Jones' disqualification means the rulings and orders he's made since taking over the case at the start of this year are now voided, according to Poehl, who added that the case should not be disrupted as a result. Jones ordered Feb. 1 that Pagourtzis is to remain committed for up to another 12 months at North Texas State Hospital in Vernon, and Poehl said Cox is likely to sign a new, similar commitment order "very quickly."

Jones also ordered March 10 that Pagourtzis receive a separate mental health evaluation from Dr. Joseph Penn of the University of Texas Medical Branch at Galveston. The Texas Attorney General's Office subsequently filed a motion to vacate that order, arguing that the court lacks personal jurisdiction over Penn and that he is barred from performing competency and forensic examinations because of a statewide policy governing health services administered within the Texas Department of Criminal Justice system.

"He's going to stay right where he is," Poehl said of Pagourtzis, "and another (commitment) order will be signed. Functionally, nothing will really change."

Roady echoed that sentiment in his statement, saying, "The case will move forward as before, under the same law, the only difference is that it will be in a different court."

Pagourtzis, a student at Santa Fe High School at the time of the shooting, is charged with capital murder of multiple persons as well as aggravated assault of a public servant. In addition to the 10 people who were killed, 13 were injured in the May 2018 shooting southeast of Houston.

Poehl told Houston Public Media in February that Pagourtzis’ mental state at the time of the shooting, and whether he should be held legally responsible for the victims’ deaths and injuries, would be the crux of his argument in a trial. Poehl added, “We’ve never disputed that he did the act. That’s not a contested question.”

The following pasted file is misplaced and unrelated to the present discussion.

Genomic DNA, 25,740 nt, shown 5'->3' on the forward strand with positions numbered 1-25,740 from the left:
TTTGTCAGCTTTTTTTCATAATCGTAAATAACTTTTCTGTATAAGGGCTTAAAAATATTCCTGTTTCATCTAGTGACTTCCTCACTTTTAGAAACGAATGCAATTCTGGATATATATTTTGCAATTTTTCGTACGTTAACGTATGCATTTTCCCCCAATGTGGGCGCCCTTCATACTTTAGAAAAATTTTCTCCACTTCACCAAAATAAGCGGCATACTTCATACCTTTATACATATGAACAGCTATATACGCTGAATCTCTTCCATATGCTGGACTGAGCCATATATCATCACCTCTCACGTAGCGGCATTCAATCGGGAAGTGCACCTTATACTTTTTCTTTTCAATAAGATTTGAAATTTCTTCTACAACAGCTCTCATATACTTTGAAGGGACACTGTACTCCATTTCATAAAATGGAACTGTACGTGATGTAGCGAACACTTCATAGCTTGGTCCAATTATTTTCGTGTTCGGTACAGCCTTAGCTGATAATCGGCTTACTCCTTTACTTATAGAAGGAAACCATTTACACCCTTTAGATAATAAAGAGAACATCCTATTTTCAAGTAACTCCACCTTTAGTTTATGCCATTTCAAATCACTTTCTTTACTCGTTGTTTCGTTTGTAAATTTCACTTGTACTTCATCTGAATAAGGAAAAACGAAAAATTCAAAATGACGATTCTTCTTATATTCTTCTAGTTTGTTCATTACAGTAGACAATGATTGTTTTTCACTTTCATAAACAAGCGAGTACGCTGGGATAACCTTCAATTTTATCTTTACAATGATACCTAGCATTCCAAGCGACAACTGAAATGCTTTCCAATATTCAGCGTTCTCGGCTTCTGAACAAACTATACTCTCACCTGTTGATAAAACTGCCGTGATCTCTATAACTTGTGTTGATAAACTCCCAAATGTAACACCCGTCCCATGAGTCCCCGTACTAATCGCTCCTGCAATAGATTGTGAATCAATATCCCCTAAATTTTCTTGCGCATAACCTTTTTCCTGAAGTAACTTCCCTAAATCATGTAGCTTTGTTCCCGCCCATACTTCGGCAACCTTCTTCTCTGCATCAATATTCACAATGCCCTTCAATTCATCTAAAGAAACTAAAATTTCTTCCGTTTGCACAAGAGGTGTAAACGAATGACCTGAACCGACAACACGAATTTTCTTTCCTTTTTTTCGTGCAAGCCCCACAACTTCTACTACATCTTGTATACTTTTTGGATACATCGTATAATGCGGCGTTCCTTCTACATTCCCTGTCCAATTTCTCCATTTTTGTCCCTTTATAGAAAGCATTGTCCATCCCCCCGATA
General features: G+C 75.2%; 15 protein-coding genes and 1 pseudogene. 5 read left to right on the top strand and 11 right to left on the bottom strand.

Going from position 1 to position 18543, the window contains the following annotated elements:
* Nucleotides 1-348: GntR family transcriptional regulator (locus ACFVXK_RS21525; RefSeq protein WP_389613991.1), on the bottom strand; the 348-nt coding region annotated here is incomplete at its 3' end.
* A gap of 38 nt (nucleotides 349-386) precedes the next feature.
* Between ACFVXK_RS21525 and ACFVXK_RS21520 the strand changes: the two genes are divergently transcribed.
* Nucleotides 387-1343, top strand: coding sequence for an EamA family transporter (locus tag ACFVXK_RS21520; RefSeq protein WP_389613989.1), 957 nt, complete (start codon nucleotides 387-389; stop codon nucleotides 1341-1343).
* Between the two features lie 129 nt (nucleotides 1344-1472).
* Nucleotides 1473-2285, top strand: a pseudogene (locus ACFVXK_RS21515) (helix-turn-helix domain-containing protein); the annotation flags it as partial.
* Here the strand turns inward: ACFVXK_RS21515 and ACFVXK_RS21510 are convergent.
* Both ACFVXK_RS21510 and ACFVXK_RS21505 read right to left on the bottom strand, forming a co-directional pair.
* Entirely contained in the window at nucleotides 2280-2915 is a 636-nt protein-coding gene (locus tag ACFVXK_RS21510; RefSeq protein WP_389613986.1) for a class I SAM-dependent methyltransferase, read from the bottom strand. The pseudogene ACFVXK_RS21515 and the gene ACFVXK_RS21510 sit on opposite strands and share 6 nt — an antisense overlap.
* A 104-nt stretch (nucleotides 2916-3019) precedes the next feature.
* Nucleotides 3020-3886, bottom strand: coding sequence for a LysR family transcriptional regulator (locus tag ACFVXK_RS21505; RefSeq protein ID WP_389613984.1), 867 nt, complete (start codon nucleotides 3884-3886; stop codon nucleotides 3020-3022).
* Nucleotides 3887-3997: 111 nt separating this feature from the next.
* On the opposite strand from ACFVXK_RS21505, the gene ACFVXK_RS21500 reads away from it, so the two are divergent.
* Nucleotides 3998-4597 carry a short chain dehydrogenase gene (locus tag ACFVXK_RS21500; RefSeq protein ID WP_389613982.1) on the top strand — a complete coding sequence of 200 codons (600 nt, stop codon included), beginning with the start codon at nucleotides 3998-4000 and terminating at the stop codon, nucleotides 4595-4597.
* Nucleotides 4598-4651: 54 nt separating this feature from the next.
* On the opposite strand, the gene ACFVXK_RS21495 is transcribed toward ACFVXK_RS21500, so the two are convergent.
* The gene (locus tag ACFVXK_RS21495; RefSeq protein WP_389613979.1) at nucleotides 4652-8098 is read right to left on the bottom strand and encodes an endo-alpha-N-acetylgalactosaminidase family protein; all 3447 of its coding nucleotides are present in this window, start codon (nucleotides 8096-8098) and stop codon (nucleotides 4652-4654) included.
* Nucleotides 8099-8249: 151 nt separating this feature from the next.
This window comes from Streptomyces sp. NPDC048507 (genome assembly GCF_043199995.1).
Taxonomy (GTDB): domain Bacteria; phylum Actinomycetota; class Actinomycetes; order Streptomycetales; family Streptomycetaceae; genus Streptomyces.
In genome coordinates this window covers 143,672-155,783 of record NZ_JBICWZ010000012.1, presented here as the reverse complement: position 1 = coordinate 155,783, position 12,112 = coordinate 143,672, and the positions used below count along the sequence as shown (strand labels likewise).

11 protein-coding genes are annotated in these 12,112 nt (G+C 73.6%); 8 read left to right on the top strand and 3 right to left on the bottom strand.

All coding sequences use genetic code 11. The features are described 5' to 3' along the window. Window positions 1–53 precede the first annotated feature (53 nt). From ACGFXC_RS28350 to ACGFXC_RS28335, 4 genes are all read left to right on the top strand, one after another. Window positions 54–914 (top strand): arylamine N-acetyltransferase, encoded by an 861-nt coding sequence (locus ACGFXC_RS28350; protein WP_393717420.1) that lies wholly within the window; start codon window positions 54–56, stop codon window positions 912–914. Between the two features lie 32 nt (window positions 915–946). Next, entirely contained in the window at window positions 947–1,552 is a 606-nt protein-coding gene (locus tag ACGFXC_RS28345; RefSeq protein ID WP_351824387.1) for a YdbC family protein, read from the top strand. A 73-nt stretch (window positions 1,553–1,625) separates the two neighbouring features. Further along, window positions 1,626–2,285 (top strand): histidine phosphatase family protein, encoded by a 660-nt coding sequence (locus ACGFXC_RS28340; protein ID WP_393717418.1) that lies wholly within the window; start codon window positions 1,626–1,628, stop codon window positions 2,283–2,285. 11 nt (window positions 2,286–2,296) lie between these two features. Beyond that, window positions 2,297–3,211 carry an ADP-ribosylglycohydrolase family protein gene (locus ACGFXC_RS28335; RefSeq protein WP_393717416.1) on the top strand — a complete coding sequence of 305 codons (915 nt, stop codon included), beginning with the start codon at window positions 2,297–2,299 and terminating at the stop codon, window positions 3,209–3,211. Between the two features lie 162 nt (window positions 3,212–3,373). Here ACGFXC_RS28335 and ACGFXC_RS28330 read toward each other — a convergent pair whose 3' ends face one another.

Pagourtzis was initially committed to the state hospital for restorative treatment in November 2019 and has been recommitted every subsequent year, based on mental health evaluations conducted by multiple doctors. The most recent recommitment order issued Feb. 1 by Jones says Pagourtzis was “suffering severe and abnormal mental, emotional or physical distress” and his condition was expected to continue for at least 90 days.

Despite that order, Jones ordered the aforementioned evaluation by Penn a little more than a month later. Poehl also claims that Jones contacted North Texas State Hospital and arranged a separate evaluation of Pagourtzis without informing the defense attorneys or Galveston County DA's office, with Poehl alleging in a motion to recuse Jones that the judge's actions demonstrated bias or prejudice against Pagourtzis and his mental state.

Now that Jones has been disqualified, Poehl said the drawn-out case will take its next cues from Cox or the state hospital in Vernon. Pagourtzis remains mentally incompetent, according to Poehl.

"In terms of getting the right judge on the case, one thing that would be worse than a long case is having to do it twice because the wrong judge was sitting at the bench," Poehl said. "We've gotten that corrected, so hopefully we can move forward at some point. It's going to be up to the hospital. We'll wait to hear."